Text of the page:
By: Steve Fingerman, President / Founder, Avalon Retail Consulting, Inc.

December 28, 2015 8:41 am EST
Cash register

In previous articles, I've talked about how important reviewing financial statements can be to increase your store’s profit. In this article, I’m going to share ten things to focus on. Depending on how frequently you review your financials, many things can be observed and acted upon that will have a dramatic impact on your retail business. For example over the past year, we've used financial reviews to help clients significantly reduce payroll costs, detect internal fraud and avoid over-paying income taxes.

Here are 10 areas to review on a regular basis.  The first nine are found on the income statement and the last one is on the balance sheet.

1)  Sales Income

As a business owner, you should have sales goals. So the first thing to look at is how your sales income compares to defined goals as well as well as to the store’s breakeven level.

2)  Cost of Goods Sold (COGS)

I find this is one of the most frequently misleading entries on an income statement and it represents a significant portion of expense in relation to income. To verify its accuracy, I recommend comparing it to your point of sale system’s cost of sales value assuming that you properly have configured and are correctly using your software. You can also compare your COGS as a percentage of income to industry norms.

3)  Gross Profit (GP)

Gross Profit of course is what remains when COGS is subtracted from sales income. This represents the amount of money remaining for operating expenses, debt service and profit. A good gross profit percentage varies by type of retail. For example, many apparel stores should aim for a GP percentage of approximately 45 to 50% of sales.

4)  Total Expenses

Overall, total expenses obviously needs to be less than gross profit so that you have a profit (gross profit minus total expenses equals profit). Again, it varies by type of retail business. but generally total expenses should be 40% of sales income or less.

5)  Rent Expense

Typically, a retail business needs to keep rent at 10% of sales income or less. There are exceptions, but most of my clients with strong profit and cash flow meet or do better than this threshold.

6)  Salary Expense

For most independent retail stores, salary needs to be in the mid-teens as a percentage of sales income. If owner compensation is excluded from salary expense, it should be on the low end of the teens - it can be in the high teens if owner compensation is included. Most healthy stores are in this zone.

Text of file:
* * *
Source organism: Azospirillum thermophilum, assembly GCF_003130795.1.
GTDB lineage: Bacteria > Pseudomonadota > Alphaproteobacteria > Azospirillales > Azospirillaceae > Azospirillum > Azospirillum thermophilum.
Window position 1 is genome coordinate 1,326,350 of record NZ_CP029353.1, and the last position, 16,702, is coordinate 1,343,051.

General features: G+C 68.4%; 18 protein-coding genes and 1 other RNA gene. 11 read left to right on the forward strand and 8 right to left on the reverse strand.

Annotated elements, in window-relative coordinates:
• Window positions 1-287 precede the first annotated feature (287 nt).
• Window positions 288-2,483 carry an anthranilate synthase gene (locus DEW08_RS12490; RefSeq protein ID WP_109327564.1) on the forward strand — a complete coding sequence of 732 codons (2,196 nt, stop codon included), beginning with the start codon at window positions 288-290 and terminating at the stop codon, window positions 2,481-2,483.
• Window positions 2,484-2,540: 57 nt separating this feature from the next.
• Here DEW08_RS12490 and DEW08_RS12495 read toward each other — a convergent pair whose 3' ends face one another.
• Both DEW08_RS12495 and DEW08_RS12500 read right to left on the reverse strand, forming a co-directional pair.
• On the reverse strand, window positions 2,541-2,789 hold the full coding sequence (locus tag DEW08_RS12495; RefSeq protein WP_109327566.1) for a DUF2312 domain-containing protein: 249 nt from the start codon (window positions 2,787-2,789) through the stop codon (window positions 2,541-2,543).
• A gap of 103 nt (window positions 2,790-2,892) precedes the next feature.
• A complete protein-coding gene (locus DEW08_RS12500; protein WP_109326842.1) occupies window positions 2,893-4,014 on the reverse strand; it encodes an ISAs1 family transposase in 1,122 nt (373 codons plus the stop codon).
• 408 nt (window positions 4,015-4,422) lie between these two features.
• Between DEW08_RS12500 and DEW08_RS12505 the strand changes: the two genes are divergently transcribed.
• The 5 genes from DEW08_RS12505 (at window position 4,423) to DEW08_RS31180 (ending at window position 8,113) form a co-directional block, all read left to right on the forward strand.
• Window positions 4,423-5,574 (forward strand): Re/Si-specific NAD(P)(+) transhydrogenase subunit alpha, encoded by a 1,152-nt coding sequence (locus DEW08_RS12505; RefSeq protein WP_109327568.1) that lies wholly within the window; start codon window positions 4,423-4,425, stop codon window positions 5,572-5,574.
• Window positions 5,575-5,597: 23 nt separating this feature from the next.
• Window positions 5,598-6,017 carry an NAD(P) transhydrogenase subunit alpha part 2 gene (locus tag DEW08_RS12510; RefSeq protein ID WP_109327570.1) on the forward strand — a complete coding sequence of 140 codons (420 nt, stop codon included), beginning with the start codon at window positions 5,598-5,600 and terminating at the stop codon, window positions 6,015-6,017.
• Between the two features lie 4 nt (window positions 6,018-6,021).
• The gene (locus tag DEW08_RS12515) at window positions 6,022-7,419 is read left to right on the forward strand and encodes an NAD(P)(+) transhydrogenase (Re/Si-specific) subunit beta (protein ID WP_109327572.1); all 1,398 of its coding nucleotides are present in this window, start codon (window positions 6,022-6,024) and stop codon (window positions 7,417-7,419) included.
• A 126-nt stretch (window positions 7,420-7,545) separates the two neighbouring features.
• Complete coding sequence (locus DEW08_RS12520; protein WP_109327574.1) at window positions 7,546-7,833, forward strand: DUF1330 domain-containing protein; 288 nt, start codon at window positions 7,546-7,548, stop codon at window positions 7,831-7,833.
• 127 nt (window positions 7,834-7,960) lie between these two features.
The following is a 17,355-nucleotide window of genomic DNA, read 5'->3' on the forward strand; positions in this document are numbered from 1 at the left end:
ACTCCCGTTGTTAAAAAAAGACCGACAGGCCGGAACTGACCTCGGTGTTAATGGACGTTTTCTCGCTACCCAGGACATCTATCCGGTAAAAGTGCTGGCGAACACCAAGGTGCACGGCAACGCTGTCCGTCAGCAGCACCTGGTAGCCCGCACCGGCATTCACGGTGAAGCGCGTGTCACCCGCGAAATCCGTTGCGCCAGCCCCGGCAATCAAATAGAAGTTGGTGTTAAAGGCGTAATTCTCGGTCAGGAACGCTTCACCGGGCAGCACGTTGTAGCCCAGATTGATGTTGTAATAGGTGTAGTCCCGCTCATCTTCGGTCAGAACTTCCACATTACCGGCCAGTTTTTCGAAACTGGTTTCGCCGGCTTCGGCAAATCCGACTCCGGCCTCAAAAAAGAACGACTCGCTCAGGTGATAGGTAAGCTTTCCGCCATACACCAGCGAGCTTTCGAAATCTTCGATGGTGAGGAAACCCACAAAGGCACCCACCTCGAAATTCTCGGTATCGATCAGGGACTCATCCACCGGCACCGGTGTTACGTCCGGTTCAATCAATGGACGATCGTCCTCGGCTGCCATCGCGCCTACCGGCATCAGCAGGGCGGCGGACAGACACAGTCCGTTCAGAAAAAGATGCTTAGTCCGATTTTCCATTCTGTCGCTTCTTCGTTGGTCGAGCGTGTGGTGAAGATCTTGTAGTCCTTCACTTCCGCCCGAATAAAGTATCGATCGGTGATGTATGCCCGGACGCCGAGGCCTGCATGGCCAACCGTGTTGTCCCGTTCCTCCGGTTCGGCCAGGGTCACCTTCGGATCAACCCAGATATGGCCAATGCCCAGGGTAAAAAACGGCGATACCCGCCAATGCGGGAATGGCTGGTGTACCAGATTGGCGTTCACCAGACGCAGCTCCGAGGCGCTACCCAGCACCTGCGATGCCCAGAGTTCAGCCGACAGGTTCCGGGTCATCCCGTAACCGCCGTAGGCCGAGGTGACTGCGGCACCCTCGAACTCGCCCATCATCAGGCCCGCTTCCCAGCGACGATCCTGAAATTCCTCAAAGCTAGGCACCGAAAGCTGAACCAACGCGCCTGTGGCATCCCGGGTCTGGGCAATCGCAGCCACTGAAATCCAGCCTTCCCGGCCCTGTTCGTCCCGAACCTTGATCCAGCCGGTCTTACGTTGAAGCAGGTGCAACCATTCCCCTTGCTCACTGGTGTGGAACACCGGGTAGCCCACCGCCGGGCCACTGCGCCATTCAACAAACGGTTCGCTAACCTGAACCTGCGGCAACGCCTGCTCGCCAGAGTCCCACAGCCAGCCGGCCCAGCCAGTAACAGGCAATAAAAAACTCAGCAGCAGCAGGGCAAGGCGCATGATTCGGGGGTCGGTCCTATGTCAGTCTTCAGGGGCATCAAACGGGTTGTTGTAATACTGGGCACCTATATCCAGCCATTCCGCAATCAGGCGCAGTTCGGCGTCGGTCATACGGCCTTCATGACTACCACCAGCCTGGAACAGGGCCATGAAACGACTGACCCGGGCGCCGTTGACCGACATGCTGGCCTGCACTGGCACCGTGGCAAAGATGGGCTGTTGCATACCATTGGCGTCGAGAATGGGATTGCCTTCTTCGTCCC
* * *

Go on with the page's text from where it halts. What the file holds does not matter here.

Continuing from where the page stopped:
7)  Marketing Expense

In years past, marketing costs needed to be around 3% of sales. When you went lower than that, it wasn't sufficient to generate effective results.  When spending was higher than this target, there was a rapid diminishing return on the addition expenses.

Since the emergence of Internet social media and web marketing tools like email, many types of retail business have been able to reduce their marketing costs as a percentage of sales. The key to determine the right percentage is the nature of your target customer.  In broad terms clients catering to young women and teens often have marketing costs around 1% to 1.5% of sales. Other types of retail businesses often find that other forms of marketing are more effective and end up the range of 2.5% to 3%.

8)  Credit Card Merchant Fees

Trying to figure out a credit card merchant statement is worse than a cell phone bill. Like other expenses, start with the percent to total income. Merchant fees should be around 2.5% of sales for most retail stores. This factors in a mix of cards including AMEX and assumes that most sales transactions are done by credit card. If yours is much higher, I’d contact your rep and tell them it’s high and you want it reviewed. If they decline, I’d consider switching to a more affordable provider.

9)  Profit

The mix of the first eight items that we covered above will vary by store and type of business. But the combination of these expenses has to obviously leave you with profit. But what is a good target? It might come as a surprise, but most industries consider 5% a realistic expectation. However there are other things to consider. For a small to medium business, I would expect the owner to be compensating themselves fairly in addition to the 5% profit in order to be a healthy business. Another consideration is how much loan or debt principle has to be paid with the profit. A business can show a profit but not be able to pay their bills if debt service exceeds the profit.

10)  Cash Compared to Current Liabilities

There is a lot of important information on a balance sheet which is beyond the scope of this summary article. But one initial step is to compare your cash with current liabilities. By current liabilities, I refer to things like payables and credit card debt that typically has to be paid in the near future. So by comparing this to cash in the bank, you can gauge if this current liability debt a problem or not. The next logical step would be a cash analysis that factors in income, cash and all forms of expenses and debt over a given period of time.

 

This article is not an all encompassing list, but it should provide you with starting tips to analyze your own financial statements monthly.

The views and opinions expressed herein are those of the author(s). Core Compass’s Terms Of Use applies.

About the author

Stephen Fingerman founded Avalon Retail Consulting, Inc. in 1996 out of a desire to assist retailers in growing successful retail businesses. Avalon Retail Consulting also has recently launched avalonretailacademy.com, a web-based resource for retail stores and retail consultants. Steve can be contacted by email at steve@avalonretailconsulting.com or by phone at (504) 314-9211.

 

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